RP: Absolutely. It’s a shame and I certainly don’t think that the Democrats are holding anyone best interests in heart right now. It’s all PR. What Shipt does and politicians do… it’s all PR. But we would just really like to have, what we need to be safe and to make what we’re doing worth it, because for me it’s not worth it to drive 20 minutes to the store and expose myself for 45 minutes to bring you $30 worth of groceries this week. And the next week you’re going to send me to the store again for 30 more dollars worth of groceries. And it’s just I can’t do that for seven dollars. I can’t do that for 20 dollars. I haven’t been working because I’m uncomfortable with myself in those situations. I’m a single mother and I don’t have siblings. I don’t have parents. There’s nobody else to take care of my girls but me. I can’t put myself in that situation no matter how much money they throw at me. But there are a lot of other workers who are, and those workers need the protection, and those workers need to feel valued and have their lives respected. And right now it doesn’t feel like they are. And I think shipped and Target could do a much better job.
MF: So you’re moderating the Facebook group. So you’re hearing from a lot of Shipt Shoppers. Are shoppers starting to feel empowered? Are they starting to really get a will to fight back against this? How how are people feeling about this right now?
RP: So it was really interesting that initially there was a lot of fear in even bringing it up the Facebook group, that the people who did it might be sued, or or at the very least they wouldn’t be working for Shipt anymore. And to the best of my knowledge that hasn’t happened to any of the people who are involved. Certainly we’ve had people try to infiltrate the group, people who were part of headquarters or who had ties to Shipt, even though that was expressly not wanted. But it went from300 people. And then overnight we’re about to break a thousand. So there certainly are a lot of Shipt shoppers who were looking for an open platform, and all of those ones who were silenced on the official platform, their Facebook group, found a home with us. And so while there’s still quite a bit of moderating going on and figuring out who’s for the cause and who’s still part of the cult, I think we made a lot of progress in the last month since the group began.
MF: So how can our listeners support Shipt Shoppers right now? What are some things that they can do?
RP: They can not use Shipt. There’s another platform called dumpling which allows shoppers to actually be independent contractors, and set their own prices and recruit their own clients. And if people want to support gig workers right now, that would be a great way to do it. You can go to shop.dumpling.us, and put in your zip code and it will tell you if there are any dumpling shoppers in your area. The platform is simply a platform- paid a fee for providing a platform. There’s no up-charge. There’s a lot of reasons to use dumpling over Shipt. So you could stop using the service. That would be great. Speak out and share what you see… the talk about what big workers are dealing with right now. Share them on Facebook and on Instagram and on Twitter and in your mom group. Let people know that we’re not being treated fairly and that we have really reasonable demands. I think those are the two things that come most to mind for me. If you’re still going to order, tip well. Like don’t tip what you would normally tip. Tip well. Understand that things are out of stock and be understanding and flexible about the work that’s being done in the services being provided and consider being taken.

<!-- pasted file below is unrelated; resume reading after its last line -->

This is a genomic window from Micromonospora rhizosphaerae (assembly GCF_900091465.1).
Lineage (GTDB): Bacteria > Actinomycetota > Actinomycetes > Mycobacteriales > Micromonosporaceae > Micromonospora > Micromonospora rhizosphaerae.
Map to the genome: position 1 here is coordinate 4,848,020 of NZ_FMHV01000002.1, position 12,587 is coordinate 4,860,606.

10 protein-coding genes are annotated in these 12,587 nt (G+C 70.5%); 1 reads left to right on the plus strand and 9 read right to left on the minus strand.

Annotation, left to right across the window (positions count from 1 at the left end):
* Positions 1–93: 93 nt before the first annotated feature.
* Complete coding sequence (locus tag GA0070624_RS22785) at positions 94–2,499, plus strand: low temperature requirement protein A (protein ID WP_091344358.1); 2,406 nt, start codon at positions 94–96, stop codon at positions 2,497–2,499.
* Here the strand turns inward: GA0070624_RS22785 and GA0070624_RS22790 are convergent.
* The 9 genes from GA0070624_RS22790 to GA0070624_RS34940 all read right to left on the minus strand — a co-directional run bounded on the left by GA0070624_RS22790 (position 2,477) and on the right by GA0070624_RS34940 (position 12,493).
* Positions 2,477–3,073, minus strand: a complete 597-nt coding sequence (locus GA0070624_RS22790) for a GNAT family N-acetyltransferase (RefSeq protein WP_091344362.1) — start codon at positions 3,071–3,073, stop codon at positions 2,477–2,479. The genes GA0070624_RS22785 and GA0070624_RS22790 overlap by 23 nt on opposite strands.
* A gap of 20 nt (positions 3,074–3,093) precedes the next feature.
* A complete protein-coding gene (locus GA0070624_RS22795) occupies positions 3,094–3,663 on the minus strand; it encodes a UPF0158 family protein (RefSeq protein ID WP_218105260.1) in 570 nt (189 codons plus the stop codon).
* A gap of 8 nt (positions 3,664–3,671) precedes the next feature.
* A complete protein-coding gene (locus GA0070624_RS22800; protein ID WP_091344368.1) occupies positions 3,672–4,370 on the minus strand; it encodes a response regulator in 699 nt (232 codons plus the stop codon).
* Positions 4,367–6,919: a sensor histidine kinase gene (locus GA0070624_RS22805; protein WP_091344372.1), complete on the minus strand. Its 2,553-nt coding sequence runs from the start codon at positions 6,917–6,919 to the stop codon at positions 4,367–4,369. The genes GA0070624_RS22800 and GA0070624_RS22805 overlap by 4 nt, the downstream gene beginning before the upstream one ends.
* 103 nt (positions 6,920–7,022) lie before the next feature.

KZ: How do people join your private Facebook group?
RP: Well, they have to be a Shipt shopper. So there’s that requirement, but there’s some questions that you have to answer and some proof that we have to require to try keep it in a safe space, that there are any Shipt shoppers who are looking for this kind of support and we’ll get the involved. That’s where you would go to Shipt list.
KZ: Great. Well, you know, the concerns you’re raising are really speaking for many many thousands of people. So you’re giving a voice to the concerns that a whole range of gig workers have, not just Shipt shoppers. So it’s a very important that your voice is out there. So we really appreciate that you’re doing the work you’re doing. A lot of essential workers now are starting to stand up and so you’re part of a important developing movement and I hope that you realize the importance of the work you’re doing.
RP: Well, thank you very much. And again, I really appreciate you giving me some time to talk about these issues and to share them with the public so that people have an idea of what’s going on behind the scenes with these services and companies that are really providing a really necessary service right now but are not compensating the the actual workers in the way that they should be or even taking care and concern for their health and well-being.
MF: Yeah, it’s really a crime what they’re doing, the way there that Shipt shoppers another gig workers are being treated. Well Robin, thank you so much for taking time to speak with us today. And you know, we’ll keep sharing out what we can with this and we encourage our listeners to do the same and spread the word and I think that this is a time when we need to be all demanding what we need. We shouldn’t be asking for crumbs anymore. We need to be asking for what we actually need.
RP: Well, thank you for having me.